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Jul 25, 2017 10:50 AMPublication: The Southampton Press

Work To Raise Dune Road To Begin Next Week

Portions of Dune Road to be raised.
Jul 25, 2017 3:57 PM

Work to raise the lowest sections of Dune Road is scheduled to begin on Tuesday, August 1, after funds for the work were approved by the Southampton Town Board—over the objection of one town official who wants a more permanent fix.

On July 20, the Town Board voted, 3-1, in favor of allocating $1 million in unused highway bonds from 2016 to raise the most flood-prone sections of Dune Road, a roughly 2.5-mile stretch that runs from Road K—known as Surfer Beach—in Hampton Bays to just west of Dolphin Lane in East Quogue.

According to Highway Superintendent Alex Gregor, his department will target sections of the road that are less than 2 feet above sea level, and the work should take about three days to complete. It had been scheduled to begin this week, but heavy rains postponed the start of work for a week.

The first phase of the work will target the portion of Dune Road just west of the Ponquogue Bridge in Hampton Bays to just west of Tiana Beach. The area west of that point to the Quogue Village line is scheduled to be completed in September and October to avoid inconvenience during the summer months, according to a town press release on the project.

As much as 6 inches of fresh asphalt will be laid on top of existing roadway in some areas to raise the road surface to prevent flooding.

Town Councilwoman Christine Scalera voted against the measure, saying during last week’s special meeting that adding more layers of asphalt is not a long-term solution to flooding on Dune Road. Rather, she called for the board to come up with a long-term plan for raising the road.

She also argued that the new asphalt would have to be removed if funding eventually is secured to raise the entire seven-mile stretch of Dune Road between Hampton Bays and Quogue Village—work that is estimated to cost $7 million.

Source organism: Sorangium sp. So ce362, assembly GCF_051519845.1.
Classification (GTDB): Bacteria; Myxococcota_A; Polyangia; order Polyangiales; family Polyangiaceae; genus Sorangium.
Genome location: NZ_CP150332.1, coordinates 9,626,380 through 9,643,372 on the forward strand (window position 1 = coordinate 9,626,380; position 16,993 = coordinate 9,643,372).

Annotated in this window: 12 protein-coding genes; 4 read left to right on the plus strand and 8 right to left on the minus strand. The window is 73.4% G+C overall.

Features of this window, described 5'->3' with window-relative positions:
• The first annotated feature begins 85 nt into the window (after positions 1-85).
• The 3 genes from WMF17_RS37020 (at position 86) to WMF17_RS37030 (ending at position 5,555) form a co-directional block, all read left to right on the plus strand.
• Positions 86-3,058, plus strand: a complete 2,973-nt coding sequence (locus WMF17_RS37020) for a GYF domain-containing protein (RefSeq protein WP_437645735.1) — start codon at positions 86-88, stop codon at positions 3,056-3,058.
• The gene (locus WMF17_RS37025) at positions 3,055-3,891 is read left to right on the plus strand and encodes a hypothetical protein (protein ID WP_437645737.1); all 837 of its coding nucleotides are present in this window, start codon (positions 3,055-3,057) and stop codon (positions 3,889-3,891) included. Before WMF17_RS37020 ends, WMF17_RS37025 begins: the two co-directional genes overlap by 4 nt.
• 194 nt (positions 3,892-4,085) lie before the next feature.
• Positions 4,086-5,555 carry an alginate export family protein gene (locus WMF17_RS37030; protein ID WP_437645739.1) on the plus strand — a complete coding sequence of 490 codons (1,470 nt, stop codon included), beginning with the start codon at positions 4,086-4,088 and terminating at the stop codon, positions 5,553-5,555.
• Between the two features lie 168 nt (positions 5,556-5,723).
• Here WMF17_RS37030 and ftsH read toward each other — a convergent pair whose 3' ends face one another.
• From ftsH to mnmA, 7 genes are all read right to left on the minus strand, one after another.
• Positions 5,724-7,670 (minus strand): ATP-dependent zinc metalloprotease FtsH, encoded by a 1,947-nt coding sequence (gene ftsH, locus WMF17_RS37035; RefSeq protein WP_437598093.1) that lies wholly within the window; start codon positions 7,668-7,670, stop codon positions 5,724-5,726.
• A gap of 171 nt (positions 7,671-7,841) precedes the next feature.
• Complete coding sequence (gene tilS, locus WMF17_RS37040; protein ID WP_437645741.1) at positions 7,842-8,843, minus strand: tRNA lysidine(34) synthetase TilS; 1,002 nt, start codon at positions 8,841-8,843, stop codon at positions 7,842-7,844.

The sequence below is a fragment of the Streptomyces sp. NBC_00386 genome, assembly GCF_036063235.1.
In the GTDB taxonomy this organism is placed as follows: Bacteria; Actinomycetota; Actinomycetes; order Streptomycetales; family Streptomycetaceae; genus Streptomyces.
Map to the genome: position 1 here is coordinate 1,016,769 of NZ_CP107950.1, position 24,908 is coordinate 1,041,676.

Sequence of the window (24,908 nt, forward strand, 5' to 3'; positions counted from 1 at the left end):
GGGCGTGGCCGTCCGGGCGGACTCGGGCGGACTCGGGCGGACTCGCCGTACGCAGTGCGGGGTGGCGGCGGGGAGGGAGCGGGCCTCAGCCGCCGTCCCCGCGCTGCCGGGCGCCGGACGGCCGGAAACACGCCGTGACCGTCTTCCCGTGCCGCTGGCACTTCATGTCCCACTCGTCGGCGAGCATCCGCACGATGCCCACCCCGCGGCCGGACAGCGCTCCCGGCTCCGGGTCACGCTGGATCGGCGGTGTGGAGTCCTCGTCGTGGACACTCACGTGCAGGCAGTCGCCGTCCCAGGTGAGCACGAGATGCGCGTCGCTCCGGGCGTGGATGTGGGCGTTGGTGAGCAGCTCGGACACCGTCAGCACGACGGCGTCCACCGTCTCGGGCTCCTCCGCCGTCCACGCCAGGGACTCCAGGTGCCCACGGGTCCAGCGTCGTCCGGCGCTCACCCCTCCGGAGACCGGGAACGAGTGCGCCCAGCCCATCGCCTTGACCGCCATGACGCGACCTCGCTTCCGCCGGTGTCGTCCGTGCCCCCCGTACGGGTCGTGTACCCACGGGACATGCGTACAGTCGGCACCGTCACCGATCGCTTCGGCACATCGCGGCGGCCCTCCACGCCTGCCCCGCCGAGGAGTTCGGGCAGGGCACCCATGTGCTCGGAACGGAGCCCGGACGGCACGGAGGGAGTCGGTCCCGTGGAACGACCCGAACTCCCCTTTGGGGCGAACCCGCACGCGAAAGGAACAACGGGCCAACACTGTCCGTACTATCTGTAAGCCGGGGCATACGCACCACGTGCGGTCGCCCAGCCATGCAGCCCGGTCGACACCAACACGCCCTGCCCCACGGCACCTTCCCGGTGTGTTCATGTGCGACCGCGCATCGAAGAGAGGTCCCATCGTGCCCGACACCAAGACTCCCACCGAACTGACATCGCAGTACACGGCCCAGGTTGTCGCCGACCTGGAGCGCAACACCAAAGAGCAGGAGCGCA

“We might have to rip it all up anyway,” Ms. Scalera said. “It’s like we’re throwing away money.”

Though he agreed with her idea of coming up with a permanent plan, Town Councilman John Bouvier said the town needs an “interim solution” to address what has become routine—and problematic—flooding.

“You have a problem here, and it’s been kicked down the road for quite some time,” Mr. Bouvier said, later adding, “I think this is important, at least to make the road passable during flood times.”

Town Councilman Stan Glinka abstained from voting on the bond resolution, citing concerns from constituents about potential traffic created by the road repaving work. Mr. Glinka lives in Hampton Bays.

Mr. Gregor said that some traffic is always inevitable, noting that the window for repaving work is narrow.

“Will it be a little inconvenient? Yes,” Mr. Gregor said. “But there would be some immediate relief. It will provide enough time for us to look at the more complicated section to the west.”

Attempts to secure federal funding for a larger plan to raise the entire seven-mile stretch of road from the Shinnecock Inlet to Quogue Village’s western border by nearly 2 feet had hit an insurmountable roadblock. Officials tried for several years to get the U.S. Army Corps of Engineers to include the larger project included in the draft 400-page Fire Island to Montauk Point Reformulation Study, commonly referred to as FIMP. The requested $7 million of funding, however, was never added—and even if it had been, construction likely would not begin until 2021.

Army Corps Public Affairs Specialist James D’Ambrosio said in a statement this month that the road could not be included in FIMP due to federal regulations.

“Whenever the Corps of Engineers studies a project, all aspects must be judged economically feasible: The projected savings in damage from having the project in place must be equal to or greater than the costs of building it,” Mr. D’Ambrosio said. “In this instance, it did not meet those guidelines.”

He noted that the Army Corps has suggested that the town pursue funding for the larger project through other government programs.

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Drain the roads....dump gregor!!!!!!
By Dumpgregor (12), Hampton Bays on Jul 25, 17 1:54 PM
1 member liked this comment
Good money after bad!

It's also going to require some filling of the wetlands -- where are the Town Trustees and the DEC?

By Frank Wheeler (1826), Northampton on Jul 25, 17 2:19 PM
Agreed - going on for years - no resolution - you need to question "why the rush now?" - election year? - need donors that live on Dune Road?
By HB Proud (889), Hampton Bays on Jul 25, 17 3:58 PM
1 member liked this comment
There are also areas of wetlands located on the south side of Dune Road that might be impacted because they will not be inundated by tidal waters any more
By Ziggyq (8), Quogue on Jul 25, 17 4:27 PM
Is this being done by highway crews, if so do they know how to install a road bed? Is the town going to be liable for any traffic accidents that are caused by faulty. Du installation? The highway department employees are are a joke,shorts, no ear protection ,no safety glasses and I have never seen one with a hard hat! Let competent companies do the work Dump CSEA and sub work to true union experienced crews.
By tinboat (17), hampton bays on Jul 26, 17 11:01 AM
No need to bring in overpriced, painfully slow union labor! If you want to outsource , go to an open bid process and take the low bid
By bigfresh (4666), north sea on Jul 29, 17 3:12 PM